Four years ago, Days for Girls had approximately 60 Chapters making kits. Now, Days for Girls has over 900 Chapters on around the world, and Enterprise programs in 15 countries. In 2016, approximately 50,000 volunteers were active in some capacity.
- volunteers were active in some capacity for Days for Girls in 2016
When we asked Celeste about the challenges of managing such a large network she credited the amazing Days for Girls staff and global network for stepping up to challenges and for their creativity in
Meet the San Diego Chapter
When I learned that Days for Girls is operating in almost every major city in the United States I met up with Teagen, the head of our local San Diego Chapter where I got a
Super soft flannel cotton cloth and cute prints are used to make the Kits both comfortable and attractive. The outer bag doubles as a school bag or purse for the girls and the reusable plastic bags make transporting soiled items to the wash clean and easy. Also included is a cycle calendar that enhances the dialogue about health education, another primary focus of Days for Girls.
Fundraising — The Sales of a Nonprofit
The foundational tool that connects Days for Girls with supporters and volunteers is their Wix website — DaysforGirls.org. We looked at a lot of different platforms, and Wix just had everything we needed. We love the new editor, and the many apps that come with the site,” shared Mergens. Days for Girls often uses ShoutOut, Wix’s emailing platform, in addition to the website builder.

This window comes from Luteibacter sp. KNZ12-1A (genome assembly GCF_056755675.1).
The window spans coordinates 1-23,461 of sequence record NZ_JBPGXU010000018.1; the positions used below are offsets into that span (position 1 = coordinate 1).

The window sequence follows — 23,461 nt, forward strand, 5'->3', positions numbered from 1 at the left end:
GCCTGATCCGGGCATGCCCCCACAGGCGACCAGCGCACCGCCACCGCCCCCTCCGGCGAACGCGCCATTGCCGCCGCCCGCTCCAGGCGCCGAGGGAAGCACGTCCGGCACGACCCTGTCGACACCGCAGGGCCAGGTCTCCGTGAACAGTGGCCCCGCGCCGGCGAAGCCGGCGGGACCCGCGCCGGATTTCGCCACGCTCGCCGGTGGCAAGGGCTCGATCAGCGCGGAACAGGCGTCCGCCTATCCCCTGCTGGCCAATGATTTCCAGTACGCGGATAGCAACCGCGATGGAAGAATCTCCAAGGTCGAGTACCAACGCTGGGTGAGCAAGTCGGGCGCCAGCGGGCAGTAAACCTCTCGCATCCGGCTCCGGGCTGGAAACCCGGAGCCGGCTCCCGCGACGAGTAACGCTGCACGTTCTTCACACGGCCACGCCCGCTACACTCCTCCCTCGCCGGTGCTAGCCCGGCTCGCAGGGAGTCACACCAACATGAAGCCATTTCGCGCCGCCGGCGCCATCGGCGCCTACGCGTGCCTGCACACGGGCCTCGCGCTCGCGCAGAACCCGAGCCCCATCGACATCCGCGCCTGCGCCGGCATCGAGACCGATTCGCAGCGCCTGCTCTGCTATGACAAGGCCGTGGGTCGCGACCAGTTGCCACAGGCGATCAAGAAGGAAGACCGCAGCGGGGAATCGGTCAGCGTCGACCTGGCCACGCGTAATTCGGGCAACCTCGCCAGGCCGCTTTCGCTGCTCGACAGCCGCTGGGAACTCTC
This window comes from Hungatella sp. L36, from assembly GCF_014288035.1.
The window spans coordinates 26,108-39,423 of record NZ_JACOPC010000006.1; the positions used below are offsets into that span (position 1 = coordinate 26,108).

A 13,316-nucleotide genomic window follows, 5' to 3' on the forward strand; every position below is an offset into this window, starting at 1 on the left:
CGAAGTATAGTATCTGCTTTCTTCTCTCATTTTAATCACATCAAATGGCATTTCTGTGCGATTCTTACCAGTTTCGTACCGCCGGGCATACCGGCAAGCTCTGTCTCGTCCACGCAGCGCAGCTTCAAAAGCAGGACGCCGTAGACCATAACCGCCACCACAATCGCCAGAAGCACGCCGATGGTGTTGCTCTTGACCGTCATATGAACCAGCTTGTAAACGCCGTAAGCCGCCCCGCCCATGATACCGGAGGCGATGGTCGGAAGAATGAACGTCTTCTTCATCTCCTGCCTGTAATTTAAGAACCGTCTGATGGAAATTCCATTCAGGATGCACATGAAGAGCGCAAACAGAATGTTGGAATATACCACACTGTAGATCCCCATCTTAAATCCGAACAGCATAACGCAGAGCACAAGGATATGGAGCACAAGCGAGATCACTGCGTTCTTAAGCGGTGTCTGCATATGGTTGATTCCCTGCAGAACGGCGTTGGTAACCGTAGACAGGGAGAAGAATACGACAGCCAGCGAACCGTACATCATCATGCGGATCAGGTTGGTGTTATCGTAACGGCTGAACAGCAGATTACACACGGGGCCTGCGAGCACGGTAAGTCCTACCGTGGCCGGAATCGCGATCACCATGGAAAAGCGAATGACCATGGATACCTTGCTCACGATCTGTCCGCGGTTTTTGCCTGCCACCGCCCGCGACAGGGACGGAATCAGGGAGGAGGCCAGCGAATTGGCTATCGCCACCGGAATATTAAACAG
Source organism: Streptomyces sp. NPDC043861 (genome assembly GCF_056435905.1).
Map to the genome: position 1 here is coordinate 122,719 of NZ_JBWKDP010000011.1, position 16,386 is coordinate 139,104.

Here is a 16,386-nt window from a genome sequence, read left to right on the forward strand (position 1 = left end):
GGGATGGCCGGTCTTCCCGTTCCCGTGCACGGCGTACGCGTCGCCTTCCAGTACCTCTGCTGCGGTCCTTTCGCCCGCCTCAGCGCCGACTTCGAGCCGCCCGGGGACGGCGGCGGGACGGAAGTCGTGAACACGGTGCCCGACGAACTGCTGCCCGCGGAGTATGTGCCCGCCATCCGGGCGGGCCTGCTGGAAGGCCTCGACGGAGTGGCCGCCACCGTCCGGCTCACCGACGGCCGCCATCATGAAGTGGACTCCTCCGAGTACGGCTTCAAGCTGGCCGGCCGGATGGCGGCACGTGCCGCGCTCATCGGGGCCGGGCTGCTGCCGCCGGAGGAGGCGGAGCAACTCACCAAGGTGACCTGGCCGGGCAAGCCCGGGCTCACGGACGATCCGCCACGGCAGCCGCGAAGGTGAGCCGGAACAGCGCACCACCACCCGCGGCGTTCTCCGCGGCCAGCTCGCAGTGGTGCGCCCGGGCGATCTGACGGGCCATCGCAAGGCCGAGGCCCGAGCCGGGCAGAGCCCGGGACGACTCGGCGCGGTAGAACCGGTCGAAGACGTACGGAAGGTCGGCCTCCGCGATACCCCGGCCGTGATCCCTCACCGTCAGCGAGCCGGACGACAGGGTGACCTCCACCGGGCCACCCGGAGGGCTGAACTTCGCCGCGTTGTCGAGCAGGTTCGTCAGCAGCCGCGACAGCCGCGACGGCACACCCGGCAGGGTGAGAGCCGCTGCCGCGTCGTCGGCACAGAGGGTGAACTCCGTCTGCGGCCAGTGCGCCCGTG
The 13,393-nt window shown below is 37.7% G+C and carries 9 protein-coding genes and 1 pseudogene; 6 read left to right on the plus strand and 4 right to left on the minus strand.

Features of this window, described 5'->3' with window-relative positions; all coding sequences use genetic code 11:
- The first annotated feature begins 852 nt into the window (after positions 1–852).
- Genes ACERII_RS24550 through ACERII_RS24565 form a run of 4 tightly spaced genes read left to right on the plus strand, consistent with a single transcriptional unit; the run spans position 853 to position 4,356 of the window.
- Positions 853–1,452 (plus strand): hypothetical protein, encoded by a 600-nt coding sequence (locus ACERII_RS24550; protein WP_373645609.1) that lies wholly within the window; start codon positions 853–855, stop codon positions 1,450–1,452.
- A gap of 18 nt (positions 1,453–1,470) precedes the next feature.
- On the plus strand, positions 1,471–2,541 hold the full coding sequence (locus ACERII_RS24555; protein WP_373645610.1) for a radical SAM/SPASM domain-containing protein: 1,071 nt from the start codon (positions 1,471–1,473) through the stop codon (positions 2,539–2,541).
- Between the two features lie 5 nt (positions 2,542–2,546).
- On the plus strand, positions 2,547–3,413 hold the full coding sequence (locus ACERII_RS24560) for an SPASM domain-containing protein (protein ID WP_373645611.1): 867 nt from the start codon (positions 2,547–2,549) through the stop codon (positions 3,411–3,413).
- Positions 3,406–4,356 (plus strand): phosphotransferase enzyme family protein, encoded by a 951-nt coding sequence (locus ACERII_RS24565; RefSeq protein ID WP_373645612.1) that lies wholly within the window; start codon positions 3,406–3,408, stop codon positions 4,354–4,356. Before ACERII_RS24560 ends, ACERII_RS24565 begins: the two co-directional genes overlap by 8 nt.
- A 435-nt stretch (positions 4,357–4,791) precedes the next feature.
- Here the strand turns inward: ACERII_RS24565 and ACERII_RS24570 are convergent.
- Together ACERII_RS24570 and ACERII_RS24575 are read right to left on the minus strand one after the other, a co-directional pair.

In any business — nonprofit or for profit — running lean and identifying new revenue sources are keys to sustaining growth. This is where Ecwid comes into the picture. Mergens found us in the Wix App Market in 2016 and added the Ecwid store to the existing Days for Girls website.
Days for Girls uses Ecwid to sell branded items in their online store. The clothing items are created by women that the organization employs via their social enterprise model in Uganda and Ghana, and the giclee prints and trinkets ship from various locations in the United States.
They are also using the store for internal purposes. Sewing Teams and Chapters use the private wholesale storefront to order Kit supplies that are shipped from their Seattle headquarters to the local sewists.
In a nonprofit organization, every dollar saved means more money remains available to support the cause. Shipping rates, especially when miscalculated, can take an oversized bite out of
Days for Girls has grown in leaps and bounds since their start in 2008. What began as a practical solution to help girls stay in school during their periods has evolved into a social enterprise employing and empowering women and girls in Africa, Asia, and Central and South America. They are a part of a larger global movement that has developed to support women’s empowerment through education and localized investment opportunities.
Though the bulk of the girls served are in developing nations, Days for Girls is also making an impact here at home in the U.S. where they have distributed Kits to
Ecwid and Wix are committed to helping Days for Girls meet their 1 Million reached goal before the end of 2017. Since we met Mergens (almost 3 months ago), the Days for Girls website has been revamped with a great new look, and sales in their online store have almost doubled. There are so many ways to get involved. We invite you to volunteer, join their mailing list or simply spread the word!